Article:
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Keynote Speaker

Vicki Hanson photo

Vicki Hanson is a Distinguished Professor at RIT within the HCI and Accessibility research groups. She also is Chair of Inclusive Technologies at the University of Dundee where she leads multiple efforts related to inclusion of older adults and individuals with disabilities. From 1986 to 2009 she was a Research Staff Member and Manager at IBM's T. J. Watson Research Center in New York, founding the Accessibility Research Group in 2000.

She received her PhD and M.A. in Cognitive Psychology from the University of Oregon, and a B.A. in Psychology from the University of Colorado. Her work on accessibility stemmed from language and educational access questions and over the years has grown to include development efforts to support the aging population and people with diverse abilities. For these efforts she has been recognized both by industry and academic honors, including and IBM Corporate Award, the Wolfson Research Merit Award from the Royal Society, and the Social Impact Award from ACM SIGCHI.

She currently serves as the ACM Vice President and as a member of the ACM-W Europe Executive Committee. She is Past Chair of SIGACCESS and was Co-Founder and Editor-in-Chief of ACM Transitions on Accessible Computing. She serves on Fellows Committees for ACM and the Royal Society of Edinburgh and has been active in conference organizing and program committees for ASSETS, CHI, and several other ACM conferences.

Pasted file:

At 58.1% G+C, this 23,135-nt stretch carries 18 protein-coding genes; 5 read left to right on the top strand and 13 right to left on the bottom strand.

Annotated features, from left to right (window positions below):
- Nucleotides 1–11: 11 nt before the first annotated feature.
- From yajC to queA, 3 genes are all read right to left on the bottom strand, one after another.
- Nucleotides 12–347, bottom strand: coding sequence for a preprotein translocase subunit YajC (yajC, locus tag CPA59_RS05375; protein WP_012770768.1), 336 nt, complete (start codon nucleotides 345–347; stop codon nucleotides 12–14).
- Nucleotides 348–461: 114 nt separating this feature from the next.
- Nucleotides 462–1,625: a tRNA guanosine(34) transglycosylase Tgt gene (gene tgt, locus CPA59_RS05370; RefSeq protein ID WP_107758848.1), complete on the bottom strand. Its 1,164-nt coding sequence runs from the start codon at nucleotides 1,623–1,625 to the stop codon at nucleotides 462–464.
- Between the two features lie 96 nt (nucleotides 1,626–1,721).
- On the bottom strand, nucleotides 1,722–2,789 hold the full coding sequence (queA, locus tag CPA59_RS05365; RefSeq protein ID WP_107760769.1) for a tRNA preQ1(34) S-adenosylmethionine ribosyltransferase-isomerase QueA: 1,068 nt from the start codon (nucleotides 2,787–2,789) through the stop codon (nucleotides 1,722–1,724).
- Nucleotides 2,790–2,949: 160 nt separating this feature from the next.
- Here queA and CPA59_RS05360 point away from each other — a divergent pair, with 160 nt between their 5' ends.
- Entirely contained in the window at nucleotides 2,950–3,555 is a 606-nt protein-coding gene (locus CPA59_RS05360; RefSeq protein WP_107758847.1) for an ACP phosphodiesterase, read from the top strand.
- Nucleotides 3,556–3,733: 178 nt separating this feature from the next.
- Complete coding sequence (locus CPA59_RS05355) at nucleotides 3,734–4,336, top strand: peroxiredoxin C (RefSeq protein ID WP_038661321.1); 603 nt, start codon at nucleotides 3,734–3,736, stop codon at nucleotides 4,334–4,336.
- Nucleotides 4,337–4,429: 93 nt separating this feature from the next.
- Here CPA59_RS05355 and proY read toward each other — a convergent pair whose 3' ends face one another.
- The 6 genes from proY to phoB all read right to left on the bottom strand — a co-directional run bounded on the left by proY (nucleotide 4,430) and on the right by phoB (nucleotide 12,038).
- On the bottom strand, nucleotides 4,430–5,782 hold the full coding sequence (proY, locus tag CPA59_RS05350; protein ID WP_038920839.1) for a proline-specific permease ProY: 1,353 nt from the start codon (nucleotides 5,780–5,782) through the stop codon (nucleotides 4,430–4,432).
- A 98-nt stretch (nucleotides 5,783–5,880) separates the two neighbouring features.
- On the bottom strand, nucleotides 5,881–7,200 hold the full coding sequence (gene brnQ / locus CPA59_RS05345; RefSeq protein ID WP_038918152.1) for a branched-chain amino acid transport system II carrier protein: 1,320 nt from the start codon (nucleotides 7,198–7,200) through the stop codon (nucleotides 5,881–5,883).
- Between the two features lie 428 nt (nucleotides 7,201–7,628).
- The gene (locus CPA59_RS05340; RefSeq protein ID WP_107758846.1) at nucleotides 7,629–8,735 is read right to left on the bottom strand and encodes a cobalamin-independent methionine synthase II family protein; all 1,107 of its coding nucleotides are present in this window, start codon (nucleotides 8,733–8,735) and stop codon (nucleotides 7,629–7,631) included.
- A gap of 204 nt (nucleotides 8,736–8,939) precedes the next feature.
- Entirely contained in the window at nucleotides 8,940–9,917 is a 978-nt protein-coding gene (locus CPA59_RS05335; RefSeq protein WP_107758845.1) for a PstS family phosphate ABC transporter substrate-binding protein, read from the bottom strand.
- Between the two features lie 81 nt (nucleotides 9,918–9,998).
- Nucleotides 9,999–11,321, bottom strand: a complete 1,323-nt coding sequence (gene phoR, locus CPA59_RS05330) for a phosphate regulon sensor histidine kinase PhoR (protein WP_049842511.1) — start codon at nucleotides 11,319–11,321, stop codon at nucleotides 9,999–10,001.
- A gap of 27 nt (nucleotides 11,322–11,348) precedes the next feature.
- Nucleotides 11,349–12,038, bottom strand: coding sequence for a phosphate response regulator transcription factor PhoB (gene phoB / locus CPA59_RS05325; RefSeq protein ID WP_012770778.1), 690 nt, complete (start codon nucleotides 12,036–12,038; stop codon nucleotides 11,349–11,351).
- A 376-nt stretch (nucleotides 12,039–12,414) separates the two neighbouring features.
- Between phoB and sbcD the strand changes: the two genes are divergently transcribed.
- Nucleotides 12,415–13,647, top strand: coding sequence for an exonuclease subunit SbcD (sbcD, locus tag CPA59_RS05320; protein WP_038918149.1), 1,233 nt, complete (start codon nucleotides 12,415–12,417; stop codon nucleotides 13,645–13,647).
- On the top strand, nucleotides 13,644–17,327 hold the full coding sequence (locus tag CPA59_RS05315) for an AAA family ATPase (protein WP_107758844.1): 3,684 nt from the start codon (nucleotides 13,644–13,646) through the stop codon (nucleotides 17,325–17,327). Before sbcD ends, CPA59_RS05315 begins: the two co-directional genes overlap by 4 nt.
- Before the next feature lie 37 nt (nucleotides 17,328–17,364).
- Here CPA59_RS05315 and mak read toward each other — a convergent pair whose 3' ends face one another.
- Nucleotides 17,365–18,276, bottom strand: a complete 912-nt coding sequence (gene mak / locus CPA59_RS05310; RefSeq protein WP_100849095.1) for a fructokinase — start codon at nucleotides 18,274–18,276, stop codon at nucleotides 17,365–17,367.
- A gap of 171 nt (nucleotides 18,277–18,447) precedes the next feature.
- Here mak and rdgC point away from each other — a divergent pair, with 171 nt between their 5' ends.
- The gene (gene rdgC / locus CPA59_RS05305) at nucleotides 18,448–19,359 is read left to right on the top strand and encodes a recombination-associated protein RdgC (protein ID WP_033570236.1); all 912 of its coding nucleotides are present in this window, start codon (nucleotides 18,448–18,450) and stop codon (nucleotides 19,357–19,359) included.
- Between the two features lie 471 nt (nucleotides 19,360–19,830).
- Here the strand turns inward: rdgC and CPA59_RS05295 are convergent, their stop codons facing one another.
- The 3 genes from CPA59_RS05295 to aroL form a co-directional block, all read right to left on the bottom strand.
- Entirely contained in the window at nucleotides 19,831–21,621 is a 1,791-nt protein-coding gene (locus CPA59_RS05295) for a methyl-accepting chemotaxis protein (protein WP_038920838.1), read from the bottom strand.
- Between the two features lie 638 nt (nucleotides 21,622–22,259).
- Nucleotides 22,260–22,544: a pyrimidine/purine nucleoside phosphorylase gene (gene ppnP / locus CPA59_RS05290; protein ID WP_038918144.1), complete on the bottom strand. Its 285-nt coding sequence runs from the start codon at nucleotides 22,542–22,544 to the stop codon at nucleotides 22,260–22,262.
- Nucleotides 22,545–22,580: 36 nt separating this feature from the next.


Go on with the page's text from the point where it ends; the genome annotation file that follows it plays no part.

She is a Fellow of the ACM, a Chartered Fellow of the British Computer Society, and a Fellow of the Royal Society of Edinburgh.

Keynote: Computing for Humans

In his editorial on Computing for Humans, Vardi [1] discusses computing as being an "instrument of the human mind", having the primary goal to enhance what we as humans are able to do. Nowhere is such a computing goal more evident than in the field of accessibility where we seek to create devices and software to serve people with extreme needs. In creating novel accessibility tools, research has advanced the state of the art in many areas from design of environmental spaces, to physical interfaces, to software aspects of computing.

There are several cross-cutting issues that accessibility research can address. For example, there are issues of language and communication. Communication is fundamental to being human. People who have hearing loss, aphasia, cerebral palsy, autism, or dyslexia are among those who experience communication difficulties. How can we drive computing forward to provide solutions for these communication problems? Mobility and independence are other important issues. People with visual impairments, cognitive disability, or physical impairment often face difficulties in independent navigation. How can technology help?

The needs of users can and should inform the agenda for new research in areas such as augmented memory, physical interactions, and human communication.

Acknowledgements

Work to be discussed in this talk was supported by RCUK grants EP/G066091/1 "RCUK Hub: Inclusion in the Digital Economy" and EP/K037293/1 "BESiDE - The Built Environment for Social Inclusion in the Digital Economy." The talk will also draw on discussions held during the Dagstuhl Seminar on "Augmenting Human Memory" (Dagstuhl, Germany, September 1 - 5, 2014).

References

[1] Vardi, M. 2011. Computing for humans. Comm. of ACM, 54(12). 5.

Photo used under creative commons